Sustainability of Zampen Native Chicken Production

Get to know the factors upon the sustainability in the production of Zampen native chicken. 

By Julio Yap, Jr.

A significant number of consumers appear to prefer the meat of native chickens over that of commercial broilers because of the former’s unique taste, distinct flavor, and texture, presence of nutraceutical compounds, and lower fat content.

The Zampen Native Chicken FIESTA 2016 – a two-day technology transfer activity to promote Zampen native chicken production as a source of livelihood – was held at the KCC Mall de Zamboanga. The event underscored the importance of the native chicken industry, capitalizing on its benefits and opportunities for everyone.

As they are raised free-range, native chickens are generally perceived as being free of antibiotics and other synthetic chemical residues.

Given these advantages, a government research and development consortium based in Zamboanga City led a two-day technology transfer activity in an effort to promote Zampen native chicken production as a source of livelihood in the Zamboanga peninsula. The move also aims to inspire native chicken production in the region.

PURIFIED BREED – The purified breed of Zampen native chicken could yield more eggs annually compared to the Joloano native chicken. The former also has a lower mortality rate.

It is one of the four purified native chicken strains developed in a project; the other strains are Darag in Western Visayas; Camarines in Bicol; and Boholano in Bohol.

The Western Mindanao Agriculture and Aquatic Resources Research and Development Consortium (WESMAARRDEC) gathered farmers engaged in native chicken production as well as potential raisers to teach them about Zampen native chicken production.

Implemented by Western Mindanao State University (WMSU), the project is a component of a native chicken program entitled “Purification, Improvement and Sustainable Utilization of Native Chicken Strains in Bohol, Bicol, and Zamboanga Peninsula.” It adopts the technologies and protocol developed by WMSU on the management of the native chickens from hatching, day-old, hardening, and up to the time until the birds become ready for breeding; selecting and purifying the strain; and developing the health protocol and feeding management system.

ENRICHED WITH SCIENCE AND TECHNOLOGY – This could be another meaningful and productive farming activity that is enriched with science and technology. The event, dubbed “Zampen Native Chicken FIESTA,” was initiated by the Los Baños, Laguna-based Philippine Council for Agriculture, Aquatic and Natural Resources Research and Development of the Department of Science and Technology (PCAARRD-DOST). “FIESTA” is an acronym for “Farms and Industry Encounters through the Science and Technology Agenda.”

FIESTA aims to facilitate the flow of technology not only to the farmers but also to the country’s micro, small, and medium enterprises, so that these can benefit from the government’s R&D undertakings, thereby enabling them to contribute more to economic development.

The Zampen Native Chicken FIESTA 2016, which was held at the KCC Mall de Zamboanga last November, served as a major activity to commemorate WESMAARRDEC’s 29th anniversary. With the theme “Manok Zampen: Livelihood Option for Every Juan in the Region,” the event also highlighted the S&T Business Forum which tackled several topics regarding Zampen native chicken production.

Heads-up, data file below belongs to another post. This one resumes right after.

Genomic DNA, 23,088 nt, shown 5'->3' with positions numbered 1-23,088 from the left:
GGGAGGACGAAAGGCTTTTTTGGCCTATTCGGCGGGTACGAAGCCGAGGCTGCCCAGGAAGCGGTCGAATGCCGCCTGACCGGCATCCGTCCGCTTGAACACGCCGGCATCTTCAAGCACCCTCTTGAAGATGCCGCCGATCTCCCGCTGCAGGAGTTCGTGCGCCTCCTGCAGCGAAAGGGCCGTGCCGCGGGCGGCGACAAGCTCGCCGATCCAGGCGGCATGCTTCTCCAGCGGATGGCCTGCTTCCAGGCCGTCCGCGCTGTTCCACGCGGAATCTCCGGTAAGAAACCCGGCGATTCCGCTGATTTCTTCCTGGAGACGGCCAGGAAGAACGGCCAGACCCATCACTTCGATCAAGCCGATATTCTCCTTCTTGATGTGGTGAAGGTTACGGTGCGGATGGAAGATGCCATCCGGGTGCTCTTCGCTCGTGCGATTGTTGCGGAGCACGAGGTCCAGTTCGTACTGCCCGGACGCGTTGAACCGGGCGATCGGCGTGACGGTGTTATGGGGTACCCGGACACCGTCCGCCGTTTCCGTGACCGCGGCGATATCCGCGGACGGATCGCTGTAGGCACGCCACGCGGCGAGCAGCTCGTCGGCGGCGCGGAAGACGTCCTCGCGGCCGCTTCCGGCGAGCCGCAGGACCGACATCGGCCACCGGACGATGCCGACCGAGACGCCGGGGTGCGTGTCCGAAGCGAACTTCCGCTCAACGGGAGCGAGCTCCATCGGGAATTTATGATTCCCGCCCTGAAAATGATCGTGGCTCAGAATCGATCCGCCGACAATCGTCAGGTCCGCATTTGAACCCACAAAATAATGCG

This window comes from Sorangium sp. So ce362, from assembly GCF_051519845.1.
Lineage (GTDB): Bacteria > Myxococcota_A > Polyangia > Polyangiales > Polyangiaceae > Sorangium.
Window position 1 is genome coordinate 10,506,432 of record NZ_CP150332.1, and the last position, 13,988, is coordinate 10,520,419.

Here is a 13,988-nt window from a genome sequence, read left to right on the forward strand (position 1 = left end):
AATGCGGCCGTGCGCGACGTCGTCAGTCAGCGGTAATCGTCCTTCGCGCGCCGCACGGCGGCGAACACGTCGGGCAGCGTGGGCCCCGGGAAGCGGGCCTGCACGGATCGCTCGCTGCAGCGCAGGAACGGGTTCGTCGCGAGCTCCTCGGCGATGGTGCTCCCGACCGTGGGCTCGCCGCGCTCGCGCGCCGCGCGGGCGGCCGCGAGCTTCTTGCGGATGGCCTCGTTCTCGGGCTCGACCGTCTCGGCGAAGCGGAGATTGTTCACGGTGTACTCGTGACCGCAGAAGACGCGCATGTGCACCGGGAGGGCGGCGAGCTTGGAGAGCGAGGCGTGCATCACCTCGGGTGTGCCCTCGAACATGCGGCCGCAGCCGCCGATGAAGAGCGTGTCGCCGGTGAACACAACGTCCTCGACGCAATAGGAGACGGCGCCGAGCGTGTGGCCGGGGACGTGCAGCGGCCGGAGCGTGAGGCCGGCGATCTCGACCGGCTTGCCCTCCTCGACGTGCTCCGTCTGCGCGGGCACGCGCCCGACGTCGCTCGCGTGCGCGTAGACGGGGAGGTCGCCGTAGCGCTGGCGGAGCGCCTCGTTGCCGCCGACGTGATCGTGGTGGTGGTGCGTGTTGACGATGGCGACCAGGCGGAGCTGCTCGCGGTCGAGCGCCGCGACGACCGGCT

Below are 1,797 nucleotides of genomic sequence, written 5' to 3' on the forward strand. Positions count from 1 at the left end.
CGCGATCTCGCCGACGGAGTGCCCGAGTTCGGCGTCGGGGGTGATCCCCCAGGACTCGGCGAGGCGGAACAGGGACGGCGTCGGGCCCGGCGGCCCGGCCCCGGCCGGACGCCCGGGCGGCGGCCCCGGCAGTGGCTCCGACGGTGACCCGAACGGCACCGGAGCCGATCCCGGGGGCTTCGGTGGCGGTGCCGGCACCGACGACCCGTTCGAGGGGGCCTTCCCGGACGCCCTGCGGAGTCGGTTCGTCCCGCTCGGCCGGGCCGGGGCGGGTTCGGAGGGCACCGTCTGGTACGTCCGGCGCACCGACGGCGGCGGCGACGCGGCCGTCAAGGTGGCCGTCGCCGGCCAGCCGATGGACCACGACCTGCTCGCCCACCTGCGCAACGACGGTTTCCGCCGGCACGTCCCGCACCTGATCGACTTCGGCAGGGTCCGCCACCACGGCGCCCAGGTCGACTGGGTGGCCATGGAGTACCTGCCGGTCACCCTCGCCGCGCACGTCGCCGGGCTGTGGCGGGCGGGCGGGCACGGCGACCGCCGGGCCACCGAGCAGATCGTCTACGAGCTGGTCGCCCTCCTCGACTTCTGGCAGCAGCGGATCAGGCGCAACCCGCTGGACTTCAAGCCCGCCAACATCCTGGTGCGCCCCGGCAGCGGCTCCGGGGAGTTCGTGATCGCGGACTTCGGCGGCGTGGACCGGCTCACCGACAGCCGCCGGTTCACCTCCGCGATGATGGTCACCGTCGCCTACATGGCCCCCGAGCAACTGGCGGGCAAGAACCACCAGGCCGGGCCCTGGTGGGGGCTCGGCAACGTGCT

Dr. Synan Baguio, officer-in-charge of the Livestock Research Division of PCAARRD, discussed the selection, breeding, and production management of Zampen Native Chicken, while Alfred Parungao of the same division discussed concerns on range management protocols and feeding strategies for sustainable chicken production.

Dr. Paterna Saavedra, and Dr. Teresita A. Narvaez, researchers from the Western Mindanao State University (WESMAARRDEC’s base agency) tackled issues involving breeder native chickens and hatchery management, and pricing and marketing strategies for Zampen chicken, respectively.

GAINS OF ZAMPEN – The gains of Zampen native chicken were boosted by the testimonies of stakeholders, most notable of which was that of Bureau of Corrections’ administrative staff member Wilfredo B. Castillo. He narrated how Zampen native chicken production at the San Ramon Penal Farm in Zamboanga City has provided the inmates with a productive activity and a livelihood opportunity once they have served their sentence.

Native chicken production is considered to be the most competitive and sustainable sub-sector of the local poultry industry owing to its numerous advantages such as low capital investment, simple management system, and the emergence of new markets.

Presenting an additional income source to farmers, and known as a source of high quality meat, native chicken is considered an important component of the country’s rural farming system.

WMSU, as one of the implementing agencies of the Native Chicken Program funded by PCAARRD, has developed sustainable S&T-based options for native chicken improvement and profitable utilization for rural farmers in Region 9 through the development of technologies for breeding and selection, generation of pricing and marketing information, and policy recommendations for the enhancement of native chicken productivity and production efficiency.

This is expected to help promote the growth of the native chicken industry, capitalizing on its benefits and the opportunities it offers everyone.

For more information, visit the PCAARRD or Department of Agriculture.

This story appeared in Agriculture Monthly’s January 2017 issue.

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